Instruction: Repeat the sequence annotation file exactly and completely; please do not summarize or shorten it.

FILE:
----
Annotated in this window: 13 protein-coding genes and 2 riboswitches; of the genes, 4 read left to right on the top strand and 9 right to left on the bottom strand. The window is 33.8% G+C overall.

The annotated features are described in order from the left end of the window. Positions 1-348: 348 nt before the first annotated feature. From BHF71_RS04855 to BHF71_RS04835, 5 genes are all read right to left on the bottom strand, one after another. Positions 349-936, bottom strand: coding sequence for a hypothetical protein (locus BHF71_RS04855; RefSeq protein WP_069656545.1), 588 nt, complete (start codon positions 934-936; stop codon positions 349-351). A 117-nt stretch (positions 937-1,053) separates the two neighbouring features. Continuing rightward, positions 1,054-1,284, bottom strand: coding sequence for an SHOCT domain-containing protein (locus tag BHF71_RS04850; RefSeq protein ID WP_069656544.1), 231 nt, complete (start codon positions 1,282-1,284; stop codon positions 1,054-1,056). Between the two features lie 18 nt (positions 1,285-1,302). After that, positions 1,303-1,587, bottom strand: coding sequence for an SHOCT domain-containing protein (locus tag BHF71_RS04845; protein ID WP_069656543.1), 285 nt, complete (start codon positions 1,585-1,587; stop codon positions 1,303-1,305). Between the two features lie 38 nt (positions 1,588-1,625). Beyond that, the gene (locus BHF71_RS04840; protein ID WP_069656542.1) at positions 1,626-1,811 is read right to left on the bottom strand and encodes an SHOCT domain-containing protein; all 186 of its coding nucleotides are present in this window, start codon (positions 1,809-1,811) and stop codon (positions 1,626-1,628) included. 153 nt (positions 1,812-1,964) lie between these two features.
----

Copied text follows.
Annotated in this window: 13 protein-coding genes and 2 riboswitches; of the genes, 4 read left to right on the top strand and 9 right to left on the bottom strand. The window is 33.8% G+C overall.

The annotated features are described in order from the left end of the window. Positions 1-348: 348 nt before the first annotated feature. From BHF71_RS04855 to BHF71_RS04835, 5 genes are all read right to left on the bottom strand, one after another. Positions 349-936, bottom strand: coding sequence for a hypothetical protein (locus BHF71_RS04855; RefSeq protein WP_069656545.1), 588 nt, complete (start codon positions 934-936; stop codon positions 349-351). A 117-nt stretch (positions 937-1,053) separates the two neighbouring features. Continuing rightward, positions 1,054-1,284, bottom strand: coding sequence for an SHOCT domain-containing protein (locus tag BHF71_RS04850; RefSeq protein ID WP_069656544.1), 231 nt, complete (start codon positions 1,282-1,284; stop codon positions 1,054-1,056). Between the two features lie 18 nt (positions 1,285-1,302). After that, positions 1,303-1,587, bottom strand: coding sequence for an SHOCT domain-containing protein (locus tag BHF71_RS04845; protein ID WP_069656543.1), 285 nt, complete (start codon positions 1,585-1,587; stop codon positions 1,303-1,305). Between the two features lie 38 nt (positions 1,588-1,625). Beyond that, the gene (locus BHF71_RS04840; protein ID WP_069656542.1) at positions 1,626-1,811 is read right to left on the bottom strand and encodes an SHOCT domain-containing protein; all 186 of its coding nucleotides are present in this window, start codon (positions 1,809-1,811) and stop codon (positions 1,626-1,628) included. 153 nt (positions 1,812-1,964) lie between these two features.